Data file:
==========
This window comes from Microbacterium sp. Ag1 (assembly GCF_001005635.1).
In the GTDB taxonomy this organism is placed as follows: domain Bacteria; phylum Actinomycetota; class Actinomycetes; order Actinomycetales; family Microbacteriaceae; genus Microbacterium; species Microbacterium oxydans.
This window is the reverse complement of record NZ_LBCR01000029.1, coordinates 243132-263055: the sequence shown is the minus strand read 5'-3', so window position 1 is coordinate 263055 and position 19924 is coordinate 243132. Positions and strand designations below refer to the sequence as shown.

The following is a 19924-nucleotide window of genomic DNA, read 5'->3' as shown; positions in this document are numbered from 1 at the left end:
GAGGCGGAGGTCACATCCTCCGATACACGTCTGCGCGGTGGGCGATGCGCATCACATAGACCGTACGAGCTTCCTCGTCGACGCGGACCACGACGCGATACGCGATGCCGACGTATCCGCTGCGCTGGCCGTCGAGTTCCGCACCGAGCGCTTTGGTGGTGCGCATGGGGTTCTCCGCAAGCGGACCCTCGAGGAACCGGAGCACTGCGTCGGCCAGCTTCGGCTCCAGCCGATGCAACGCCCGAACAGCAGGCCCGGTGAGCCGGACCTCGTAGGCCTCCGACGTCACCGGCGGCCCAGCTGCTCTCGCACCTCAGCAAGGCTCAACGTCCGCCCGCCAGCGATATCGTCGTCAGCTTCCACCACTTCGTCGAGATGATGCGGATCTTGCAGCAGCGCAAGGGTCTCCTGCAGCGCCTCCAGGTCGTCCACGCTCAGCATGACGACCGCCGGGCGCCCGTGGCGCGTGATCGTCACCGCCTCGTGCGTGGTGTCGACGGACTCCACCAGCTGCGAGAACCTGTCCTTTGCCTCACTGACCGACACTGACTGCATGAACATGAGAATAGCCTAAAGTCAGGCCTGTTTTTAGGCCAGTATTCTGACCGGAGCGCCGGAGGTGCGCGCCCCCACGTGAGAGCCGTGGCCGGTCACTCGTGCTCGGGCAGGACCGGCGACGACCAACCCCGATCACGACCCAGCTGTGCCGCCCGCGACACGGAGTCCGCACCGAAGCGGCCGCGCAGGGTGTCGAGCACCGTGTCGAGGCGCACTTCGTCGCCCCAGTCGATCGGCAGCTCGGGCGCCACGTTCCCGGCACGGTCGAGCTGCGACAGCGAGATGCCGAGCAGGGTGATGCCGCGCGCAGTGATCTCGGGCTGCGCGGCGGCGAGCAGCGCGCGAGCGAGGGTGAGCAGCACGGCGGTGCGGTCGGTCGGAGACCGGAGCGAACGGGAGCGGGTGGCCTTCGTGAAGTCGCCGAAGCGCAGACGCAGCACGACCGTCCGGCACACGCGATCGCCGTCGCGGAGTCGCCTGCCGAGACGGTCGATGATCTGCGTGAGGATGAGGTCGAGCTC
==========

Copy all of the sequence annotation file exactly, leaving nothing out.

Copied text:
This window comes from Microbacterium sp. Ag1 (assembly GCF_001005635.1).
In the GTDB taxonomy this organism is placed as follows: domain Bacteria; phylum Actinomycetota; class Actinomycetes; order Actinomycetales; family Microbacteriaceae; genus Microbacterium; species Microbacterium oxydans.
This window is the reverse complement of record NZ_LBCR01000029.1, coordinates 243132-263055: the sequence shown is the minus strand read 5'-3', so window position 1 is coordinate 263055 and position 19924 is coordinate 243132. Positions and strand designations below refer to the sequence as shown.

The following is a 19924-nucleotide window of genomic DNA, read 5'->3' as shown; positions in this document are numbered from 1 at the left end:
GAGGCGGAGGTCACATCCTCCGATACACGTCTGCGCGGTGGGCGATGCGCATCACATAGACCGTACGAGCTTCCTCGTCGACGCGGACCACGACGCGATACGCGATGCCGACGTATCCGCTGCGCTGGCCGTCGAGTTCCGCACCGAGCGCTTTGGTGGTGCGCATGGGGTTCTCCGCAAGCGGACCCTCGAGGAACCGGAGCACTGCGTCGGCCAGCTTCGGCTCCAGCCGATGCAACGCCCGAACAGCAGGCCCGGTGAGCCGGACCTCGTAGGCCTCCGACGTCACCGGCGGCCCAGCTGCTCTCGCACCTCAGCAAGGCTCAACGTCCGCCCGCCAGCGATATCGTCGTCAGCTTCCACCACTTCGTCGAGATGATGCGGATCTTGCAGCAGCGCAAGGGTCTCCTGCAGCGCCTCCAGGTCGTCCACGCTCAGCATGACGACCGCCGGGCGCCCGTGGCGCGTGATCGTCACCGCCTCGTGCGTGGTGTCGACGGACTCCACCAGCTGCGAGAACCTGTCCTTTGCCTCACTGACCGACACTGACTGCATGAACATGAGAATAGCCTAAAGTCAGGCCTGTTTTTAGGCCAGTATTCTGACCGGAGCGCCGGAGGTGCGCGCCCCCACGTGAGAGCCGTGGCCGGTCACTCGTGCTCGGGCAGGACCGGCGACGACCAACCCCGATCACGACCCAGCTGTGCCGCCCGCGACACGGAGTCCGCACCGAAGCGGCCGCGCAGGGTGTCGAGCACCGTGTCGAGGCGCACTTCGTCGCCCCAGTCGATCGGCAGCTCGGGCGCCACGTTCCCGGCACGGTCGAGCTGCGACAGCGAGATGCCGAGCAGGGTGATGCCGCGCGCAGTGATCTCGGGCTGCGCGGCGGCGAGCAGCGCGCGAGCGAGGGTGAGCAGCACGGCGGTGCGGTCGGTCGGAGACCGGAGCGAACGGGAGCGGGTGGCCTTCGTGAAGTCGCCGAAGCGCAGACGCAGCACGACCGTCCGGCACACGCGATCGCCGTCGCGGAGTCGCCTGCCGAGACGGTCGATGATCTGCGTGAGGATGAGGTCGAGCTC